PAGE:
Wednesday, 15 February 2012 12:09

Oldman Watershed Council experiencing a financial shortfall

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By Susan Quinlan
Southern Alberta
Although few would argue the work done by the Oldman Watershed Council (OWC) is an essential part to preserving the commodity everyone relies on, it is currently experiencing a funding shortfall of $130,000 that will compromise delivery of its programs.

“Usually, we get money from the province to operate and that pays for staff and a couple of other things, but it’s not enough,” said Shannon Frank, executive director of the OWC.

To actually deliver programming, Frank said the OWC relies on the generosity of municipalities and irrigation districts.

“Municipalities and irrigation districts have been our main, ongoing donors. Grant money is touch and go; they don’t fund long-term projects.”

To keep programming afloat, Frank has sought out sponsorships for some of the OWC’s annual programming, such as the Holding the Reins Landowner Symposium. This year, the tab for the symposium was generously covered by the Alberta Beef Producers, with keynote speaker sponsorship as well provided by Viterra, the Waterton Biosphere Reserve, Ducks Unlimited and Farm Credit Canada.

The Holding the Reins Landowner Symposium is a popular event, said Frank, with this year’s symposium having the highest attendance ever.

With lectures on everything from the role climate change will play in triggering more extreme weather events, greater variability in weather and more drought, through to concerns expressed by Adam Driedzic, Environmental Law Centre, who rang the bell on existing legislation being woefully inadequate in protecting the headwaters, Frank said the 120 in attendance took part in an informative day.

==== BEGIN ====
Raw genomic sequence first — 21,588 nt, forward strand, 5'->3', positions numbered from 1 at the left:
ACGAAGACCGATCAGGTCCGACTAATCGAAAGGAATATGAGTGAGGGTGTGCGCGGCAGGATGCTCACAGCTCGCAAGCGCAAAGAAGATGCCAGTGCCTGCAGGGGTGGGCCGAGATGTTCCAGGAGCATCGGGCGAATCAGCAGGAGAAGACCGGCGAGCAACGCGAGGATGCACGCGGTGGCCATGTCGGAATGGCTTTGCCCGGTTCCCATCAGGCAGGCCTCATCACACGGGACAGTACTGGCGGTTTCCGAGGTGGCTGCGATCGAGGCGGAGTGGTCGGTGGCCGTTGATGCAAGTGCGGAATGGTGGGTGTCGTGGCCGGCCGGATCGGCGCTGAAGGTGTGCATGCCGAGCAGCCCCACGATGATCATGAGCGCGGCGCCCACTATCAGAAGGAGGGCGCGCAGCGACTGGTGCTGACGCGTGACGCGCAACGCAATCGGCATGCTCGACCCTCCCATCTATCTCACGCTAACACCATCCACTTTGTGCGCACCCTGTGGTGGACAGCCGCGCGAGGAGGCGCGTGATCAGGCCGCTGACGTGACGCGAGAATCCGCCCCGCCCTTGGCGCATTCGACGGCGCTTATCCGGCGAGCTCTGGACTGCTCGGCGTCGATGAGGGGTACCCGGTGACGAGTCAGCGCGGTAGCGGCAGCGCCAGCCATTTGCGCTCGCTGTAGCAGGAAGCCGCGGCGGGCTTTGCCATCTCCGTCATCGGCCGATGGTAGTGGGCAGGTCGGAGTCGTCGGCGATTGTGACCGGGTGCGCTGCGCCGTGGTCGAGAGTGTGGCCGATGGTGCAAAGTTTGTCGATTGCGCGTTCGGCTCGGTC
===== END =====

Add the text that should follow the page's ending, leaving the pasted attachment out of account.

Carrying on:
Meanwhile, the funding crunch remains front and centre in Frank’s mind.

“We’ve had quite a few donations come in, but a number of municipalities have given us less than in the past, but we do get really good support from them.”

Frank realizes municipalities are contributing less because they too are feeling the pinch.

“It’s been tight for all of us the last couple of years.”

Meanwhile, Frank has continued to search for funds.

“It takes a lot of time to do the grant writing and search for funds, so then I’m not focussing on the watershed.

“The province only gave us half of what they usually give us. We usually get $250,000, but we’ve only received $125,000 from Alberta Environment and Water. They said there would be more, but our new fiscal year (starts) April 1.”

In addition to the annual Holding the Reins symposium, supplying grants to landowners for specific projects, conducting tours and various watershed related workshops, Frank said the OWC undertakes projects of a single year’s duration, funded by Alberta Environment and Water. One such project most people are familiar with is the annual State of the Watershed Report, but this year, the OWC as well pursued funding for a second report which is a groundwater study of Willow Creek.

“This was another one we asked for; how can we protect the water if we have no studies telling us what’s there. We tried to establish how much groundwater there is, …,” but, because there are no data available regarding recharging rates, the location of aquifers or any other such related data, there is much to do.

“This Willow Creek groundwater study is the first small step toward looking at it.”

At the very least for now, said Frank, those who carried out the initial study of Willow Creek have recommended a monitoring plan be put in place.

“The key thing we’re looking at determining is, are we taking too much.”

In order to determine that, Frank said the monitoring plan must be put in place as soon as possible.

“Now we need the money and people to do that monitoring. Alberta Environment (and Water) does not have the money or people to do it either, so

we’re looking for college and university students to do the monitoring. We’ve had an informal talks about this.

“It desperately needs to be done; there’s lots of concern over (hydro) fracking, …”

Frank said it would take a significant investment to set up the infrastructure needed to proceed with the Willow Creek groundwater study, as about half a dozen wells are required to provide enough data to determine the current supply.

“We’re hoping we don’t have to drill too many wells. We’re really hoping the post-secondary institutions can help us out.”

For more information about the Oldman Watershed Council go to: or phone 403-382-4239.

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